|Director: François Truffaut
|Screenplay: François Truffaut and Marcel Moussy (based on the novel Down There by David Goodis)
|Stars: Charles Aznavour (Charlie Kohler / Edouard Saroyan), Marie Dubois (Léna), Nicole Berger (Thérèse Saroyan), Michèle Mercier (Clarisse), Serge Davri (Plyne), Claude Mansard (Momo), Richard Kanayan (Fido Saroyan), Albert Rémy (Chico Saroyan), Jean-Jacques Aslanian (Richard Saroyan), Daniel Boulanger (Ernest), Claude Heymann (Lars Schmeel)
|MPAA Rating: NR
|Year of Release: 1960
Like so many other members of the French New Wave, François Truffaut grew up watching and admiring American B movies, and his second feature film, Shoot the Piano Player (Tirez sur le pianiste), was the first of his “respectful pastiches” of those movies. Based on an otherwise unremarkable gangster novel by American genre specialist David Goodis, Shoot the Piano Player stays true to the genre films that inspired it, but also cuts loose in new directions, suggesting the playfulness and willingness to experiment that were the hallmarks of the French New Wave.
The film begins in classic gangster movie mode, with a man running breathlessly through the streets, obviously trying to escape from someone who is chasing him. Almost as quickly, though, the film shows the first signs of unconventional narrative when the man is helped by a complete stranger with whom he engages in a conversation about love and marriage that would seem to have no narrative function outside of mere digression (there are thematic links that become apparent later, but at this point there seems to be no point). The man on the run is Chico (Albert Rémy), and he eventually makes his way to a well-populated bar where his brother, Charlie Kohler (Charles Aznavour), is banging out honky-tonk tunes on the piano.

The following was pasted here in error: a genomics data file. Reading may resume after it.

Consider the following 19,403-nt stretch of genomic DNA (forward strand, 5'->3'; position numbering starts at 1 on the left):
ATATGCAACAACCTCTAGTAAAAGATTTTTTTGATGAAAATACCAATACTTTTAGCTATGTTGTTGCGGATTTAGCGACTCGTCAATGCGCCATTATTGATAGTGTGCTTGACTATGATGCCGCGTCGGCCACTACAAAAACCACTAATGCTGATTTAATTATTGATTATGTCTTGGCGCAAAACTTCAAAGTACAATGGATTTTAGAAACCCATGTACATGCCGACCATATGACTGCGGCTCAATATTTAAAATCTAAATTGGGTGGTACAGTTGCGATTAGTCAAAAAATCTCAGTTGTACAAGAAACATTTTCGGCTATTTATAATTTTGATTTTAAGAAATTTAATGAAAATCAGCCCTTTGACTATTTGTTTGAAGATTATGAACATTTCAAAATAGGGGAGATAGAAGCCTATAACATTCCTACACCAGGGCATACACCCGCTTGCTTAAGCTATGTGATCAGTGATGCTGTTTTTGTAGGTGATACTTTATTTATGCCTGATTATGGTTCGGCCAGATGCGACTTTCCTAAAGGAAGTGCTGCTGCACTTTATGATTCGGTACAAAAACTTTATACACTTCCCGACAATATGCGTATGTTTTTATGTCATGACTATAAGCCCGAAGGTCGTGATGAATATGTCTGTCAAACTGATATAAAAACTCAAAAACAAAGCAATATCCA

Charlie reluctantly helps Chico escape from the two men who are following him, at which point it becomes clear that this is Charlie’s story. Charlie is a slight, introverted man (a significant change from the hero of Goodis’ source novel, who is much more physically strapping). He walks Léna (Marie Dubois), one of the waitresses, home and agonizes over how to hold her hand or talk to her so he doesn’t seem awkward. At home, he cares for his kid brother Fido (Richard Kanayan) and occasionally sleeps with Clarisse (Michèle Mercier), a friendly prostitute who lives down the hall.
As the story unfolds, it becomes clear that Truffaut is less interested in the simple genre dynamics of the story than he is in the character of Charlie. In the most simple of terms, Charlie is a divided character (not how often we see him reflected in mirrors), a man who is running away from a haunted past just as surely as he is now running from the two gangsters who were trying to catch his brother. Charlie’s past involves tragedy and misfortune, and the lengthy flashback sequence in the middle of the film in which we see where he came from and how he lost his wife (Nicole Berger) is genuinely heartbreaking. We see why Charlie would want to change his name and disappear into the anonymity of playing piano at a corner bar, rather than living up to his potentials as a famous musician, a sentiment that Truffaut possible felt after the runaway success of his debut film, The 400 Blows (1959).
As Charlie, Charles Aznavour, who was known primarily as a singer-composer at the time, creates an indelible portrait of a man at war with himself and hiding from the world. He doesn’t speak much, but we see his inner turmoil in his face and in his actions. He wants to be reborn, yet at the same time is deathly afraid to emerge from the cocoon he has built for himself. His path to salvation is, not surprisingly, a woman, in this case the good-hearted waitress Léna, who has had her eye on him for a long time, but hasn’t had a way to approach him. Their getting caught up in Chico’s criminal affairs proves to be the glue that brings them together, thus allowing Truffaut to mix genres at their base.